• Printing wasn’t a problem, as we asked students to do all printing at home. This saved time in class and resulted in much less wasted paper. It’s a good thing that student computers don’t link directly to printers with an inexhaustible supply of nice fresh paper, ready to print random articles during a quick Google search masquerading as research. Yes, no student printing at school is definitely a benefit, not a problem.
  • Forgotten computers were not an issue. In fact, in some cases, the computers were one of the only things that weren’t forgotten on a regular basis. With cloud-based storage there is less and less to forget to bring to school.
  • Lost and broken computers. Students treated their own devices more carefully than the school ones. We have a small stock of old ‘back-up’ school computers to use in case of emergency. This has been sufficient.
  • Wifi overload did not happen, at least any more than pre-BYOD.
  • Mayhem during online standardize testing was not experienced. The download by students of a secure browser was simple. Without the constant technical difficulties experienced when using communal computers, the process was easier after BYOD.

Unexpected issue:

  • Battery life and supplying electric outlets. We found that this has been the major problem derived from either short battery life on older computers or excessive gaming before school. This has been a self-correcting problem in many ways. If ten years ago, you had asked a student to draw a map of available electric outlets in the school, they would have looked at you blankly. Now, they can draw it from memory.

In short, we worried about many things, and experienced few of the woes that we had imagined. If you are considering BYOD and are concerned, be brave. You may be worrying for nothing.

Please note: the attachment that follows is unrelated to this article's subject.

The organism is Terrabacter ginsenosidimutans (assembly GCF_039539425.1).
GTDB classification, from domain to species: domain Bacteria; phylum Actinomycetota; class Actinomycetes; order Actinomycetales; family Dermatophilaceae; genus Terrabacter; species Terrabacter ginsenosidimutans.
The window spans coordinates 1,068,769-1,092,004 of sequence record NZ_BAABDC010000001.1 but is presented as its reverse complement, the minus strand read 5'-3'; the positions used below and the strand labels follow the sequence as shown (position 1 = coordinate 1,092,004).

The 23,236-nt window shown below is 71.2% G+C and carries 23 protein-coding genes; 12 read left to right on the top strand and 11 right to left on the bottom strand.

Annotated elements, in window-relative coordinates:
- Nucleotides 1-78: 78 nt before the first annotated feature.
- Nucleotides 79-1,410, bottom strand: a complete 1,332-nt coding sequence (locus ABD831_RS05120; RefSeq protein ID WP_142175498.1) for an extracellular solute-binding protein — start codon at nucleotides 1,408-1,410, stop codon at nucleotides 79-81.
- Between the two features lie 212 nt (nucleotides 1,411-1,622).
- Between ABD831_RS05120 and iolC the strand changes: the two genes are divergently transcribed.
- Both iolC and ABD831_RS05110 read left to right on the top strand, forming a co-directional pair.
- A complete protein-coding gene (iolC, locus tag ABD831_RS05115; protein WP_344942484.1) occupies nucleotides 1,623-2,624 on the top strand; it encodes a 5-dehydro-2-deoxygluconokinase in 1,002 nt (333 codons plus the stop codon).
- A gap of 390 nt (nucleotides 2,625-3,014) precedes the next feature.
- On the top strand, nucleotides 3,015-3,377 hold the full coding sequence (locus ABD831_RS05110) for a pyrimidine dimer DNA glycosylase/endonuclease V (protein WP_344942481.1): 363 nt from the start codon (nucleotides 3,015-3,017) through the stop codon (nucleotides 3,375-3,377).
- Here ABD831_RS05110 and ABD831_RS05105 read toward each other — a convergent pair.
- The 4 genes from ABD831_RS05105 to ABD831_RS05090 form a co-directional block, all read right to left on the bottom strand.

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Principal as Journalist – Could this be the secret?

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Not seeing the trees for the forest, or the forest for the trees. Telling the story of schools – the story we want it to be.

It is hard to describe exactly what a principal does. It’s even harder to describe what a principal is supposed to do. I have never really heard a good, concise description. It may be easier to think about the position in terms of who a principal is supposed to be, particularly as our mind works chiefly in metaphor. Thinking back on my own school experience, I would have to say that as a student I would probably have to say that the ‘prison warden’ metaphor would have been accurate in the 70s, control of children being the central theme, with little need for interactions with families – at least in my memories.  As perceptions of the purpose of education has changed over the years, it seems that principal as ‘journalist’ may be a more fitting role to help us re-imagine what we do in schools and how we do it – the tellers of story, the creators of news, the shapers of discourse – less about control and more about communication. Making sense of the experience, shaping the experience.